The big thing now is espionage. Readers can’t seem to get enough of it. Sales of spy-thrillers, Fleming’s, Leighton’s [sic]and LeCarré’s [sic] books are smashing international records. My considered advice is: get on the espionage bandwagon—fast!
–Herbert van Thal, quoted in Kenneth Orvis’s
Over the Table and Under (Montreal: Optimum, 1985)
Kenneth Orvis really liked the idea of being a novelist, but wasn’t nearly so keen about writing novels. This is one of the things I took away from the Montrealer’s 1985 memoir, Over the Table and Under: The Anatomy of an Alcoholic. If that book is to be believed—and there are plenty of reasons why it shouldn’t—Orvis left home as a teen to take a job writing for a Toronto-based trade paper, and soon graduated to newspapers. “Many fine novelists had trained on newspapers,” he notes, by way of explanation. This is true, of course, but this apprenticeship appears to have been much longer than most; Orvis was well into his thirties before he began work on his first novel, Hickory House. Published in 1956, he describes the book as a great success, as it brought him a certain level of fame and a good number of copywriting gigs. What Orvis doesn’t share is that it was a cheap Harlequin paperback, and disappeared after just one printing. My copy is the only one I’ve ever seen.
I haven’t been nearly so lucky with the novel Orvis describes as his second, a “blockbuster” titled Walk Alone (aka I Walk Alone), and have come to the conclusion that it simply does not exist. That said, his true second, The Damned and the Destroyed (1962), really was a blockbuster—at least when compared to other Orvis books. A novel about the Montreal drug trade, it was published in hardcover by McClelland & Stewart, Dennis Dobson, and Coward-McCann; mass-market editions from Digit and Belmont followed. The novel is available today as an eBook with a foreword by Lee Child, perhaps its greatest champion.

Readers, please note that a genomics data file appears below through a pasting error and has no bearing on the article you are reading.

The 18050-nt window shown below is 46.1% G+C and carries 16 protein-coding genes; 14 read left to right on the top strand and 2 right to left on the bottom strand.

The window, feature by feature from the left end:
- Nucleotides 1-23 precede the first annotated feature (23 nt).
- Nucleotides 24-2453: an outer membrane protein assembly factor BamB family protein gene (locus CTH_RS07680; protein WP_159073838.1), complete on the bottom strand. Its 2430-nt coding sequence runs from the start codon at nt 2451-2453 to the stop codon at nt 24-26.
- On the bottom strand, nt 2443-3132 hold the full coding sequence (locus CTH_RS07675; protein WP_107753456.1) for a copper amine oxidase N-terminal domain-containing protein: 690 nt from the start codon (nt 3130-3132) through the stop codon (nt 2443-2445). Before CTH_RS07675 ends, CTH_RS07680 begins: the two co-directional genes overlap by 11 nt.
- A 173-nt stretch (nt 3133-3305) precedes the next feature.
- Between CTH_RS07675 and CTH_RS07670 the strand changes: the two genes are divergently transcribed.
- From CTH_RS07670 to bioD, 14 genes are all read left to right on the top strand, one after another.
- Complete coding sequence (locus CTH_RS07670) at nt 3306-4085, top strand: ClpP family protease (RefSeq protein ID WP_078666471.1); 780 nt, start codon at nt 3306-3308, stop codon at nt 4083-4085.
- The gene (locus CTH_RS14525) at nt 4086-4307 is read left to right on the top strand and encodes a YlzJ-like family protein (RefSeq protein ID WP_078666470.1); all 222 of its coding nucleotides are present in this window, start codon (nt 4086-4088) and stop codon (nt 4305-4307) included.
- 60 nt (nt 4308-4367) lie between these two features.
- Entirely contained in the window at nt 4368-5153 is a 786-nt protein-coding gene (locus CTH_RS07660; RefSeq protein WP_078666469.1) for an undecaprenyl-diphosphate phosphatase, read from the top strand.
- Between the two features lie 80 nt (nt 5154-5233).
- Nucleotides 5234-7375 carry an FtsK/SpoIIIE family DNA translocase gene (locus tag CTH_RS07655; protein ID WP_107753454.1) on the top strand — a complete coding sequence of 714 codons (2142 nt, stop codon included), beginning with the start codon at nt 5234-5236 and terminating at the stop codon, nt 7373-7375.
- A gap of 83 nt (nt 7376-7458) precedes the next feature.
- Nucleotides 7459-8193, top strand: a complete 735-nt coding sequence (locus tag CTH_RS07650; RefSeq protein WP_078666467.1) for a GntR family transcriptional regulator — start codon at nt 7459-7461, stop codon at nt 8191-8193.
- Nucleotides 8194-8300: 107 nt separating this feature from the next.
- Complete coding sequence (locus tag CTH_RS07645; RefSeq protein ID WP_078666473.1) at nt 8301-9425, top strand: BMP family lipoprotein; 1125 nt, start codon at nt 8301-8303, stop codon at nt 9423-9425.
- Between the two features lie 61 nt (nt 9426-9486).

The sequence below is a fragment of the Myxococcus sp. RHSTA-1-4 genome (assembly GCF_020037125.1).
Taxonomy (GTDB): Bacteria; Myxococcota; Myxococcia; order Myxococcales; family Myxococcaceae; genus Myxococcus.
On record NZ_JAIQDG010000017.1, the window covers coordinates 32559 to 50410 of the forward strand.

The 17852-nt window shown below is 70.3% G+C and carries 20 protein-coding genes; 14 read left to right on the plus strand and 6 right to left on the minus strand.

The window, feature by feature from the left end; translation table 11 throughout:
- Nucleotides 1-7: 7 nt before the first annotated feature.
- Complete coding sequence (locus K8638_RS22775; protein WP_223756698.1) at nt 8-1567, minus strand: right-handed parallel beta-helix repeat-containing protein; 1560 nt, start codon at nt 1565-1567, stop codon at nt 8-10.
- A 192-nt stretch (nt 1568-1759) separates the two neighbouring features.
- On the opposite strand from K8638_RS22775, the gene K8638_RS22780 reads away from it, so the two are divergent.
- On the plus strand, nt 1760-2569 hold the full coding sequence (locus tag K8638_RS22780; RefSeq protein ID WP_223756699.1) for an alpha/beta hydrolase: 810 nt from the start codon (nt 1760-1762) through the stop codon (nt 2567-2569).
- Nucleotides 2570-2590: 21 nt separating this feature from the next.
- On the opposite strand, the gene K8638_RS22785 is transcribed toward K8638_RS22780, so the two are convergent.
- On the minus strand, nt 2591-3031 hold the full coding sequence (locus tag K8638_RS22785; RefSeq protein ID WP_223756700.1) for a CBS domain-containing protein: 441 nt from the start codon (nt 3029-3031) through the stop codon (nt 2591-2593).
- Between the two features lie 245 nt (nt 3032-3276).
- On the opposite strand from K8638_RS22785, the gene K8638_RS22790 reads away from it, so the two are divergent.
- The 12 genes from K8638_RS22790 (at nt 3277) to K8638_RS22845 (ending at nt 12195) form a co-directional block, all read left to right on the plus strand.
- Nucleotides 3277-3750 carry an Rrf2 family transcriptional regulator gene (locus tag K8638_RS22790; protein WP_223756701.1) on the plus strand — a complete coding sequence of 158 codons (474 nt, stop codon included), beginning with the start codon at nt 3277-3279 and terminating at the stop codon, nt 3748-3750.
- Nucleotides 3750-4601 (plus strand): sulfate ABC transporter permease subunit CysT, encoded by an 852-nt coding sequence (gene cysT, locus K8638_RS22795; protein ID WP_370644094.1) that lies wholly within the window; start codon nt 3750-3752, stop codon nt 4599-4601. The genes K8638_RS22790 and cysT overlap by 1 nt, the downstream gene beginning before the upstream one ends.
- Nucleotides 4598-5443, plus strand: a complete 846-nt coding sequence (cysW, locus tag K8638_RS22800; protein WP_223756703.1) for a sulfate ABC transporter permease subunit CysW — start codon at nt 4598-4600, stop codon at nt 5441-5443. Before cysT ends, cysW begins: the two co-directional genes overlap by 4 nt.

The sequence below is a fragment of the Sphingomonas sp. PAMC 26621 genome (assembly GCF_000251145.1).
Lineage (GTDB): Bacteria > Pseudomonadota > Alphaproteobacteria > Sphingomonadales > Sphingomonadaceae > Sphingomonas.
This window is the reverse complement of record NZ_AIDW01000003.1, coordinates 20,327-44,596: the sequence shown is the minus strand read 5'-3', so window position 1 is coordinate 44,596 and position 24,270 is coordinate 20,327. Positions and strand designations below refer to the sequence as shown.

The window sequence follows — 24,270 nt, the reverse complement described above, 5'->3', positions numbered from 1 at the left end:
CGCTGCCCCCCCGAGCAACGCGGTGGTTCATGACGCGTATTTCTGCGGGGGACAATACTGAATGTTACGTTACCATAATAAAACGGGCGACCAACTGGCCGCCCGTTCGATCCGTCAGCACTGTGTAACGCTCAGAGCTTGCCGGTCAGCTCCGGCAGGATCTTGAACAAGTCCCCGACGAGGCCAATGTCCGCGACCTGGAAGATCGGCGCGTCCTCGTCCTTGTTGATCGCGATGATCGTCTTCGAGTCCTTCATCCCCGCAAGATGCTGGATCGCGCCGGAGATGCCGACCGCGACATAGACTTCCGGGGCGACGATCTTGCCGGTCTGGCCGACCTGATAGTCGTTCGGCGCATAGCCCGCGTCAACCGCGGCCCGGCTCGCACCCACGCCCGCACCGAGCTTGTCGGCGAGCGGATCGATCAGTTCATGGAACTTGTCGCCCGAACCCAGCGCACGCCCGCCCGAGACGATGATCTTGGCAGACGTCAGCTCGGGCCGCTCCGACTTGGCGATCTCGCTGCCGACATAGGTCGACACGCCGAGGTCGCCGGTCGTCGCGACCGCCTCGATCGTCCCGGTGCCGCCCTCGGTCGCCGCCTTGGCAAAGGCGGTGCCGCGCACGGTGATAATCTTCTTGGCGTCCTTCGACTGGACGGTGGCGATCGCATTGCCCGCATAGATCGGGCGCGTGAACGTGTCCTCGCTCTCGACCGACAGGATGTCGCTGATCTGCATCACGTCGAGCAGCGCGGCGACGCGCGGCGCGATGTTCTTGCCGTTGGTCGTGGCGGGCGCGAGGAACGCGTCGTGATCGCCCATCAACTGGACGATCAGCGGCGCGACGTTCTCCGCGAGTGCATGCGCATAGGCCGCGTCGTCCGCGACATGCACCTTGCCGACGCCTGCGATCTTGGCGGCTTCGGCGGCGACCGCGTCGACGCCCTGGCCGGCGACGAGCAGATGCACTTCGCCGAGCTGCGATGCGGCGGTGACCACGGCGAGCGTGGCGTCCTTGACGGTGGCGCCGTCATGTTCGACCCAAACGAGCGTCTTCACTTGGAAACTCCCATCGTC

According to Orvis, with The Damned and the Destroyed he’d reached such heights that the need for an agent could no longer be ignored. It was at this time that he met and began to be represented by Herbert van Thal, who advised Orvis to “get on the espionage bandwagon—fast!” He did just that with his next, Night without Darkness (1965), a Cold War thriller about the kidnapping of a scientist by a Communist militant.
There was pressure for a quick follow-up—”another boobs-and-bullets opus before the first was forgotten”—but it was slow to come. Drink played its part in the delay, but then so did love. He’d met a woman named Marjorie, whom he describes as his second wife (I have reason to believe she was his third). In his memoir, Orvis describes an evening in which they go to see Billy Graham at Madison Square Garden, “partly out of curiosity and partly, I suspected, because Marjorie was justifiably certain no booze would be available at that type of bash.”